This park is a quiet place with a hiking trail that extends half way around the island. The shoreline along the Umpqua River side of the park has been home to hundreds of Double Crested Cormorants since 1988. The birds nest close together, each pair building a platform of sticks in the trees. Such rookeries are usually too remote for easy viewing, which makes Bolon Island Day Use area so unique! The trail also provides a nice view of the Umpqua River.
This park has no restrooms or potable water.
The shoreline along the Umpqua River has been home to hundreds of Double Crested Cormorants since 1988. The birds nest close together, each building a platform of sticks in the trees. Such rookeries are usually too remote for easy viewing which makes the Bolon Island Day Use Area so unique!
No. Bolon Island is a day use area only and is free of charge.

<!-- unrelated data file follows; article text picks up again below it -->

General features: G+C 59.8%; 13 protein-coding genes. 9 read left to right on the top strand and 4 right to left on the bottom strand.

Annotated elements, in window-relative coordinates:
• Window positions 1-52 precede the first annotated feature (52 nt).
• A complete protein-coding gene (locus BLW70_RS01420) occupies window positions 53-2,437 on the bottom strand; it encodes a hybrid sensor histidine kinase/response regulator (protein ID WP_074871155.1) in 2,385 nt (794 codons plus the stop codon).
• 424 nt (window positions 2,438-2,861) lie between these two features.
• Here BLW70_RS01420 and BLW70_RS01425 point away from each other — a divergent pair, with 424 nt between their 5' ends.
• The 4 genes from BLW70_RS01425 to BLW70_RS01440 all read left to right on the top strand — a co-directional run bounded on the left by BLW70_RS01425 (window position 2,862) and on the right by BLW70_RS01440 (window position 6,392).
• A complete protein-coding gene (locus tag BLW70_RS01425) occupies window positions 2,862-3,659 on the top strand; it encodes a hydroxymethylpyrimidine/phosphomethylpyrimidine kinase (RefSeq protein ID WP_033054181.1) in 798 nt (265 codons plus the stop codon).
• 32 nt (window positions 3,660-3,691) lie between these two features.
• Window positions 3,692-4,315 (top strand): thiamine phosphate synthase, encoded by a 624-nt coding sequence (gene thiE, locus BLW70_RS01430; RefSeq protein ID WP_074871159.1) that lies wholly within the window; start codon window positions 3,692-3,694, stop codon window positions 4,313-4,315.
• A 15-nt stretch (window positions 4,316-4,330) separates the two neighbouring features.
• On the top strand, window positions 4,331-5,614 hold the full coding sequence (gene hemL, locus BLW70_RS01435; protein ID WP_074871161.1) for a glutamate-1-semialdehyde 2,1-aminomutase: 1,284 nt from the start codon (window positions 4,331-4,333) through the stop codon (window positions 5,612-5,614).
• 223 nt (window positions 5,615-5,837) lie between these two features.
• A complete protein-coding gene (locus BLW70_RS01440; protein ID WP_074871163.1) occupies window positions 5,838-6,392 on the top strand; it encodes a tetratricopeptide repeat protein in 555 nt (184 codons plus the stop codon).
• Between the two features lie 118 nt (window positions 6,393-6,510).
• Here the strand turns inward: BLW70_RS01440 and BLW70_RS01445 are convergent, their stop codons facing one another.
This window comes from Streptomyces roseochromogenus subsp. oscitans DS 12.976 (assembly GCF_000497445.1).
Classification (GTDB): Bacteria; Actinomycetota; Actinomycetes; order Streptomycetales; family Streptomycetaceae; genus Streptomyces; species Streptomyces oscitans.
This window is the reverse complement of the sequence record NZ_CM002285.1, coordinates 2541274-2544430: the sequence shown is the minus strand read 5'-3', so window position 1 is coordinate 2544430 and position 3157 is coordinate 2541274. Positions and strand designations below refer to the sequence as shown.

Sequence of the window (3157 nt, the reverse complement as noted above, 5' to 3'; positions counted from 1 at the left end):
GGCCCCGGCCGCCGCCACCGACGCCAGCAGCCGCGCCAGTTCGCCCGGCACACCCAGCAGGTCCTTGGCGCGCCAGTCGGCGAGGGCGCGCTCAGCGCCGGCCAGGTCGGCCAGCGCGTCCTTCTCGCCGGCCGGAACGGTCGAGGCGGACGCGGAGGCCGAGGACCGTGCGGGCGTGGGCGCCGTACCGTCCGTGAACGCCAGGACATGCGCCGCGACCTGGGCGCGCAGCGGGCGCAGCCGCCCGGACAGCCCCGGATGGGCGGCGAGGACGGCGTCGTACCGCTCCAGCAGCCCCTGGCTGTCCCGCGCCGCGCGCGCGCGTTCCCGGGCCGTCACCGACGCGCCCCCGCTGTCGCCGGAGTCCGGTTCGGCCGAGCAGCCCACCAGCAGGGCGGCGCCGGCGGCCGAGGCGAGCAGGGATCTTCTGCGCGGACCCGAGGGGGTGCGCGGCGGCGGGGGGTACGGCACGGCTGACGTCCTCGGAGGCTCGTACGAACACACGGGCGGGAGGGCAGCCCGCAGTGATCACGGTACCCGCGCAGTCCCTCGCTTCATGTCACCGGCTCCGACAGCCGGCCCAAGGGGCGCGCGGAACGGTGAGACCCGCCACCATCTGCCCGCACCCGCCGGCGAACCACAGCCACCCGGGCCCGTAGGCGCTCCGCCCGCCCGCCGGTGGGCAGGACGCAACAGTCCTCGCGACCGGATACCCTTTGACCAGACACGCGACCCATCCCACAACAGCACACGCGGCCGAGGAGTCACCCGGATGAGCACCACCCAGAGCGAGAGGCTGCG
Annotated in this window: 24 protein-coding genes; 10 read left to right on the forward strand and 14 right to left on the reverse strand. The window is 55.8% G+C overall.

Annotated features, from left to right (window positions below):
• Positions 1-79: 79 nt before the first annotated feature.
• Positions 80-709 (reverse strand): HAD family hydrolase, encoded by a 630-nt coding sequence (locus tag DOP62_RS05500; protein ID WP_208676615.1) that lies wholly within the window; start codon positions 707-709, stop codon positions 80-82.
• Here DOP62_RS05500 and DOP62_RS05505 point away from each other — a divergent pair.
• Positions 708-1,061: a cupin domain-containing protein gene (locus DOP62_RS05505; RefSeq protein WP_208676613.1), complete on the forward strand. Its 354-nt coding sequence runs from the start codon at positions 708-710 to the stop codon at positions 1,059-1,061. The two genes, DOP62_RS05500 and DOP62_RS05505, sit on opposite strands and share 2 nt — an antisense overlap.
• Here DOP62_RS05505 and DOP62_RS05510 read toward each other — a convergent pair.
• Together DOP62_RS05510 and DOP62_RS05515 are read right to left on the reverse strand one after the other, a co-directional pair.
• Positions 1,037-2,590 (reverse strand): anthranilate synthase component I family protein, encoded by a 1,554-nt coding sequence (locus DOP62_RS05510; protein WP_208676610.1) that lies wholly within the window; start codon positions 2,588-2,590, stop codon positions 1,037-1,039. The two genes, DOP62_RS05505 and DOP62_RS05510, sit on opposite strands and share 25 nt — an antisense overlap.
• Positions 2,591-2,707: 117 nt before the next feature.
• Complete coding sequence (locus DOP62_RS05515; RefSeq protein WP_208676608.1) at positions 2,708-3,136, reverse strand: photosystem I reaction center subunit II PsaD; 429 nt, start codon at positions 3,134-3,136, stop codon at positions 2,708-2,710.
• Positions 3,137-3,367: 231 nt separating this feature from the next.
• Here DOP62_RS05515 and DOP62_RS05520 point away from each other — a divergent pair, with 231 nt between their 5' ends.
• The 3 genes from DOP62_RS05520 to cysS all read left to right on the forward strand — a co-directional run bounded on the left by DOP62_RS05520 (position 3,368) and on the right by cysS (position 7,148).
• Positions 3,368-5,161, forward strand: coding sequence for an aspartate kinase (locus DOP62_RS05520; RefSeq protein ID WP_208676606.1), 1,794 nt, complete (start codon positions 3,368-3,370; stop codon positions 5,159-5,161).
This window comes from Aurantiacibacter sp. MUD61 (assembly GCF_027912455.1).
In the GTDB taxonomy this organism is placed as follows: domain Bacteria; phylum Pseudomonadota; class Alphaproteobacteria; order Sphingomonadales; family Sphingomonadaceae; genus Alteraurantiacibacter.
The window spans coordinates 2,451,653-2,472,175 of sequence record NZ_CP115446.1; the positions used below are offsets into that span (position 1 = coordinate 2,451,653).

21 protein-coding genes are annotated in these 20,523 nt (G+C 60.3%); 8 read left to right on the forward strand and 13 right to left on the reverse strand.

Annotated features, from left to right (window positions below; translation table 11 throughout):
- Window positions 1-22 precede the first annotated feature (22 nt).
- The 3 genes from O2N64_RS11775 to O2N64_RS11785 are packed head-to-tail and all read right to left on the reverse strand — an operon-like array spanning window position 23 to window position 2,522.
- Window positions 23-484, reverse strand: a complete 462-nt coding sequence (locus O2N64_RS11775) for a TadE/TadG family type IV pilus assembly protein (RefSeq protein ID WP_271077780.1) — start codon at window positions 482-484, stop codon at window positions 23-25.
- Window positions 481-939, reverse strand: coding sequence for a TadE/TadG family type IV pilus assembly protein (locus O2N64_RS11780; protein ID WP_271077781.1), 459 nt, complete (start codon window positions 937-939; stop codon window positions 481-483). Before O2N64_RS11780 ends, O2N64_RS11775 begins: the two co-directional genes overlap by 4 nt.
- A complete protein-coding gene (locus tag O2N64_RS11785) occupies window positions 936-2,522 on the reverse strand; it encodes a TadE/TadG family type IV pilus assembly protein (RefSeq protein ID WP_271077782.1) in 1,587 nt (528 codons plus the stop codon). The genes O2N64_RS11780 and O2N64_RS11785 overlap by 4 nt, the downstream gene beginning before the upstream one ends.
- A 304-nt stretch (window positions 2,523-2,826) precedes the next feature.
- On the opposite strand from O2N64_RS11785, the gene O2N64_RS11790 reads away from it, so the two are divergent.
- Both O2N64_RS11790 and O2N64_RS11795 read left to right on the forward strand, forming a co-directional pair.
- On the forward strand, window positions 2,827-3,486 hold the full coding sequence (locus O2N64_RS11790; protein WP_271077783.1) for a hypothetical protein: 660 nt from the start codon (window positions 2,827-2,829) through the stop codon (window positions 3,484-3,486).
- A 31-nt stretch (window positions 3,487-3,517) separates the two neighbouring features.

The wayside was a gift to the state from William L. and Jenny Chamberlain in 1934 in memory of their children. Once an island in the Umpqua River, the shallow area on the north and west was filled in for sawmill and dock facilities. Jedediah Smith made the first recorded overland trip by a Euro-American, from California along the Oregon coast to Fort Vancouver in 1828, which is recognized by a marker within the park. Bolon Island was a traditional occupation site of the Native Americans. It was named in the period of Euro-American settlement for an early settler in the vicinity. Tideways was a name used by the Chamberlains for their portion of the island. To avoid confusion, the name Bolon Island Tideways was adopted.